Also, based on how powerful Jafar claims he is when he becomes a genie, it is reasonable to assume that, in the world of Aladdin genies have pretty close to unlimited power. But the flipside is that genies lack freedom; they are not able to actually grant their own wishes.
With that in mind, let’s address magic how occurs in Disney. In general, Disney sentimentality seems to relate it to transformation; something is able to become something else through magical intervention.
In Cinderella, it’s what turns the pumpkin into a coach and Cinderella’s ruined dress into a beautiful, silvery ball-gown. In Beauty and the Beast, it’s what turns the spoiled prince and his servants into a beast and enchanted objects, and likewise is what reverses the spell when Belle declares her love for him.
Even in Tangled, the magic of Rapunzel’s hair (somehow embodied in her tears) is able to transform Eugene from being dead to being alive; that’s something even a genie can’t do.
Aladdin also follows this sentimentality by having Genie be a literal shapeshifter; he is always transforming into different people or things. What’s interesting about that is, by Disney definition, Genie’s ability to transform so rapidly with ease singles him out (and all genies) as distinctly, magically powerful.
Furthermore, the movie links magic directly with wishes – what you desire is granted by a wish which functions as magic because it is able to transform you into anything you want. Aladdin wishes to be a prince and so he is transformed into Prince Ali; in Jafar wishes to be sultan, a sorcerer, and finally a genie, and is transformed into every single one. So in Aladdin genies have unlimited magic; they can transform anything into anything else.
But there is a catch to this magic (at least in Aladdin). While Genie’s magic has the ability to transform people into whatever they wish, they are limited by three wishes; no more and no less, regardless of interference. Even after Jafar had used up all his wishes, Aladdin still had one leftover. So there is a limit on how long you can have access to Genie’s unlimited transformative magic.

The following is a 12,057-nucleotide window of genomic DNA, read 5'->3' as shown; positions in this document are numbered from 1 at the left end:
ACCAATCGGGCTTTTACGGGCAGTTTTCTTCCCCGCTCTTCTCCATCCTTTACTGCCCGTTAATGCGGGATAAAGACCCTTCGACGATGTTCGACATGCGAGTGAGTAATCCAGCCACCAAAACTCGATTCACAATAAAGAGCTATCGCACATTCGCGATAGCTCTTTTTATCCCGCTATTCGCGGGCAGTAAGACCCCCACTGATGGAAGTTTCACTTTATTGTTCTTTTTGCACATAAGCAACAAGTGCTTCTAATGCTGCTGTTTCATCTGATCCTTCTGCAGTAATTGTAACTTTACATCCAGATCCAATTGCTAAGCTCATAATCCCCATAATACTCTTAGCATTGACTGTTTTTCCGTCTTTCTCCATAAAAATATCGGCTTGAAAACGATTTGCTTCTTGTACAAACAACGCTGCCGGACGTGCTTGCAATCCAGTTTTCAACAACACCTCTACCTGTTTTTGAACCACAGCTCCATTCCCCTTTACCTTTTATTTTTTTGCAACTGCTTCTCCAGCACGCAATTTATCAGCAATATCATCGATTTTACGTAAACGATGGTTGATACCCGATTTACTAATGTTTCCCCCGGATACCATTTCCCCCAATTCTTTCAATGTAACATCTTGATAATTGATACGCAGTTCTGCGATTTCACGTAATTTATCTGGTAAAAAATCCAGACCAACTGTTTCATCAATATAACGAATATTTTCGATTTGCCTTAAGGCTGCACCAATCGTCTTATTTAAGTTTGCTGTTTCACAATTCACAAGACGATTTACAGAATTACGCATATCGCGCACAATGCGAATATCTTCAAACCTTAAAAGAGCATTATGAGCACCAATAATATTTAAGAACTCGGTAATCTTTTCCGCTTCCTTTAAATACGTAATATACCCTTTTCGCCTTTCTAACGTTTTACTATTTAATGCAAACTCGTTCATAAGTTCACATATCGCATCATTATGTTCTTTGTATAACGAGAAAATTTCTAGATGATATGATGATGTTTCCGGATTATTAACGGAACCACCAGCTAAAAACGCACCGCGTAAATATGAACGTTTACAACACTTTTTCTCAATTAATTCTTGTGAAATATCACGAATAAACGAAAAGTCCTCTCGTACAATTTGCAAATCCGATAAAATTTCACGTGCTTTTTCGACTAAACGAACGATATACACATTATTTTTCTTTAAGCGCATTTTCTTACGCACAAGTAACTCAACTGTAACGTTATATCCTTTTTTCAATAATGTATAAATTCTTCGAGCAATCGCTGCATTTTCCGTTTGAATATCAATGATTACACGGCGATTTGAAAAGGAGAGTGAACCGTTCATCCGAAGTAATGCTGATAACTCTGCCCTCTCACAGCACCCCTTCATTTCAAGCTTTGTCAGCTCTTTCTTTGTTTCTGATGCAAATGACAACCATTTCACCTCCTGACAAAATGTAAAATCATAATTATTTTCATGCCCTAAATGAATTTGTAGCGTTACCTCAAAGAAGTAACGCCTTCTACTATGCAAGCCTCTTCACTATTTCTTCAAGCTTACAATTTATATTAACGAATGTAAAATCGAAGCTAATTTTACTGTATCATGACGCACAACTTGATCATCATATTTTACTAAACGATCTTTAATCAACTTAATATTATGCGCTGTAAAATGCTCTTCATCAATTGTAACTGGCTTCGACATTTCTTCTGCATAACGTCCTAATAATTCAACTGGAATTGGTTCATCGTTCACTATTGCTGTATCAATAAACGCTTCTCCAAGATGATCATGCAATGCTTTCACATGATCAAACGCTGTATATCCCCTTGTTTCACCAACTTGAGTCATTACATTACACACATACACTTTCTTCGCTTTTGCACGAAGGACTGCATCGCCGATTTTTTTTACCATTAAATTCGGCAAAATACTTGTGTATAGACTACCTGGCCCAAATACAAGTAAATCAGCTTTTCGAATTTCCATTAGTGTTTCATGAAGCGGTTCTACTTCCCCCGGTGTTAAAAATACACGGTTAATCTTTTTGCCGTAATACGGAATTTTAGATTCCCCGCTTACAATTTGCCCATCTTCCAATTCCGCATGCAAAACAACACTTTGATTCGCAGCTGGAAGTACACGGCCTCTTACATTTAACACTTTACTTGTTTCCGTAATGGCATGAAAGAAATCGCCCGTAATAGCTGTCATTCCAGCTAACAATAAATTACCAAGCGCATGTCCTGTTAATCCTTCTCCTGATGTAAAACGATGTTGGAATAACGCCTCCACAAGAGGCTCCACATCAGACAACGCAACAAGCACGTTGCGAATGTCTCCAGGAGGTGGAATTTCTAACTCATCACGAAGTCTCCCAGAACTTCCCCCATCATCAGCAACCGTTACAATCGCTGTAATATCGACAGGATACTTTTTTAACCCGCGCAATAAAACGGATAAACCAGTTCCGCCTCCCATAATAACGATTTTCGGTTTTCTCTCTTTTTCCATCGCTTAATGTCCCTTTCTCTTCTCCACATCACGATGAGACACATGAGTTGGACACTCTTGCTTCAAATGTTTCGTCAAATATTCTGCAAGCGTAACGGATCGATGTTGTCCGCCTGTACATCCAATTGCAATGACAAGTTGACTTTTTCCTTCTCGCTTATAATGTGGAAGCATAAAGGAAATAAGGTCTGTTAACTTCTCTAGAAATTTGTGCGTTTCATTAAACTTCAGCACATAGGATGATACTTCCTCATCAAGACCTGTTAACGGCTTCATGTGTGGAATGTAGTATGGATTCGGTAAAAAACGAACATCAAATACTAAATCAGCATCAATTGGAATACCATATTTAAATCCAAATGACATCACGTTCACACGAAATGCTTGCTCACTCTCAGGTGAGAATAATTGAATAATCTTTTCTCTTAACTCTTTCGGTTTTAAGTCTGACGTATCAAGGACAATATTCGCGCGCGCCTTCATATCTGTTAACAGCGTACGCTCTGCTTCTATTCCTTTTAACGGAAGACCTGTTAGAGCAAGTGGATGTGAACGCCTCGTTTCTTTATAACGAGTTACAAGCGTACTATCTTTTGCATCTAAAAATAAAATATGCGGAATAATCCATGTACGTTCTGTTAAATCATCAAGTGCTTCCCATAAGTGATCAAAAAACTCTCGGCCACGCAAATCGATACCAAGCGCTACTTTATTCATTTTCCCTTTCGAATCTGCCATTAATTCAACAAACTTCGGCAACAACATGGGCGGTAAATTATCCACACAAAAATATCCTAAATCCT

So to sum up, in Aladdin, genies, and in particular Genie himself, are essentially magical entities that have the ability to grant (nearly) anything anyone would want through the use of unlimited transformative magic.
But even with all this cosmic power, unlimited magic, and potential for wishes, Genie cannot give himself what he most desires – his freedom. That is only accomplished by Aladdin.
In comparison to the Disney sentimentality of wishes, dreams, and magic, Aladdin’s final wish is unusual because it is made for someone else, e.g. Genie. Aladdin does not wish for what he wants or for his dreams, but for his friend’s dream and/or wish.
Additionally, his last wish is a confirmation of who he is; he is not a prince, he’s “‘just Aladdin’” (Aladdin). He would rather be true to himself and his friend, than pretend to be someone else. He no longer wants Genie’s unlimited transformative magic.
And to my mind, that begs the question of whether Aladdin’s final wish is actually more magical than all of Genie’s unlimited magic.
I say this because Aladdin is able to change the natural laws that exist in his movie which state that genies are naturally enslaved without having any of Genie’s unlimited power. Yes, his wish uses Genie’s wish-granting power, but in-movie, is there nothing that can contradict a genie-wish, other than another wish (e.g. How Aladdin’s first wish is reversed by Jafar’s second wish). And now that Genie is free, he cannot contradict his own power.
In conclusion then, Aladdin is able to permanently change what is supposedly a natural law in his movie because he uses his final wish to grant Genie’s wish, one given out of honesty to himself and loyalty to his friend.
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Aladdin. Dir. Ron Clements and John Musker. Walt Disney Studios Buena Vista Pictures, 25 Nov. 1992. DVD.